Yet this isn’t just a show about Amy, either. It’s a scathing corporate satire. It’s a subtle attempt to wake its audience up to the really awful things going on in the world around it. It’s a show about a marriage that fell apart, and a mother and daughter who have never been able to pull their relationship together after a tragedy in their past. It’s a keenly observed relationship drama. It’s a show about how much harder women have to work to make their voices heard. It’s a subtle commentary on privilege, class, and race in modern America, told almost entirely from the point of view of people who are privileged, but not as privileged as some. It’s a story that seems to act almost as a corrective to decades of corporate misrule of the American body politic. Oh, and it’s occasionally a daringly experimental tone poem, bordering almost on an art film.
Central to this has been Jeff, the aforementioned Times reporter, played by Dermot Mulroney. At first, Jeff seems like a weird interloper on the show, taking time from other characters who are remembered fondly from season one (particularly Amy’s mother, Helen, played by Dern’s real-life mother, Diane Ladd). But as time goes by, it becomes clear that he’s Amy, only slightly more put-together and male. And, what’s more, he’s celebrated for his commitment to the kinds of issues that Amy is written off for. Indeed, it’s not hard to imagine a TV show about a crusading journalist, writing wrongs and putting things back together again.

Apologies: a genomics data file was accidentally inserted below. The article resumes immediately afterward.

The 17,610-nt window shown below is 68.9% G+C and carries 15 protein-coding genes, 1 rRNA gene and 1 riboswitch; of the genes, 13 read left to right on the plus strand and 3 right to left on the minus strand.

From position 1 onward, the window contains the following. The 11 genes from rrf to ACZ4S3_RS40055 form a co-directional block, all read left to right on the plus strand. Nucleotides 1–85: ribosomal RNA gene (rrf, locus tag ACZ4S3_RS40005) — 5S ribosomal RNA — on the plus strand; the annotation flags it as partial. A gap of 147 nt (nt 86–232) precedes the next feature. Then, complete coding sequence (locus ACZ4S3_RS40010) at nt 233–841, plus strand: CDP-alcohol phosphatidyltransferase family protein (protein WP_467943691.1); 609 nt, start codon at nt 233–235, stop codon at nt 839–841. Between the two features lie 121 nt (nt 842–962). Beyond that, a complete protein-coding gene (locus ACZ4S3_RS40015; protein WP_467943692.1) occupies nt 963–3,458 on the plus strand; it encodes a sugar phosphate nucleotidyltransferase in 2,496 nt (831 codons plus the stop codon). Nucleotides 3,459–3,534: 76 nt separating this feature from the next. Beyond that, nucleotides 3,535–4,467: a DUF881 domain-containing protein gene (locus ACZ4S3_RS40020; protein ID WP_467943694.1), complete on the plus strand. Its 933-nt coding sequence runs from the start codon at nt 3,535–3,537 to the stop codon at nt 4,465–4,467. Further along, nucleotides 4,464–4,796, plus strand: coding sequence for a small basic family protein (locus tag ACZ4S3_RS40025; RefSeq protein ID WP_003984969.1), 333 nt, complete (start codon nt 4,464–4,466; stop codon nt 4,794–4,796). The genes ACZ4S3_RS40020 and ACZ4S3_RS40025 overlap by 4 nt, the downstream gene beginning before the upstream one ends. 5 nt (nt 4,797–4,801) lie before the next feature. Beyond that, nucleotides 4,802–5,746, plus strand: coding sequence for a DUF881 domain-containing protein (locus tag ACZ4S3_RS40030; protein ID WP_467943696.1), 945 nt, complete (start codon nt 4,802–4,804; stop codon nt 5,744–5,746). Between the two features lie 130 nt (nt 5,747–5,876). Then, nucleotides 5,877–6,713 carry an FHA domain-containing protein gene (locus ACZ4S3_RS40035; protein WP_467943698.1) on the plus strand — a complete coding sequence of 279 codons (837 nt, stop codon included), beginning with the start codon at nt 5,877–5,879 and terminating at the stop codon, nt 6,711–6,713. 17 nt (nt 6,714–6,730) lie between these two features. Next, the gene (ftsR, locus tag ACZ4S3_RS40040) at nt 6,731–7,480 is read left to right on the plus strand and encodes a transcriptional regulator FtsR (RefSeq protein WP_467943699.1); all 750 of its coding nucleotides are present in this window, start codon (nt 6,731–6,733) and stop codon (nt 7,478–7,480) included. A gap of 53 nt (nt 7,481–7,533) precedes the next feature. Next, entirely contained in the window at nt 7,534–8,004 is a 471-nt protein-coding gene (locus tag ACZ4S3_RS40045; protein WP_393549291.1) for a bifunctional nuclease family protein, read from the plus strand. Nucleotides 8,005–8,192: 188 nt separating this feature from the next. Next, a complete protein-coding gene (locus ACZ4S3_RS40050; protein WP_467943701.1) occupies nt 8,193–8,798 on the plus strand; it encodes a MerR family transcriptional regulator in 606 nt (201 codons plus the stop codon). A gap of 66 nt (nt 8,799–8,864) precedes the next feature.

But Enlightened isn’t that show, and it’s not interested in being that show. At all times, Jeff is in the background, except when his actions directly impact Amy’s emotional journey or attempts to bring down her company. Jeff starts out representing a way for Amy to get across all of the information she wants to use to bring down Abaddonn, but he very quickly becomes something else entirely, a way for Amy to imagine a different life for herself, or a world where people could take her actions and thoughts seriously, if she could get out of her own way every once in a while. Yet Jeff has trouble getting out of his way, too, but he’s praised for his brash investigative reporting, for his confidence. The show quietly lays out all of the double standards that hold Amy in place, but it never bothers underlining them. Its security in its audience’s ability to pull apart these layers is remarkable.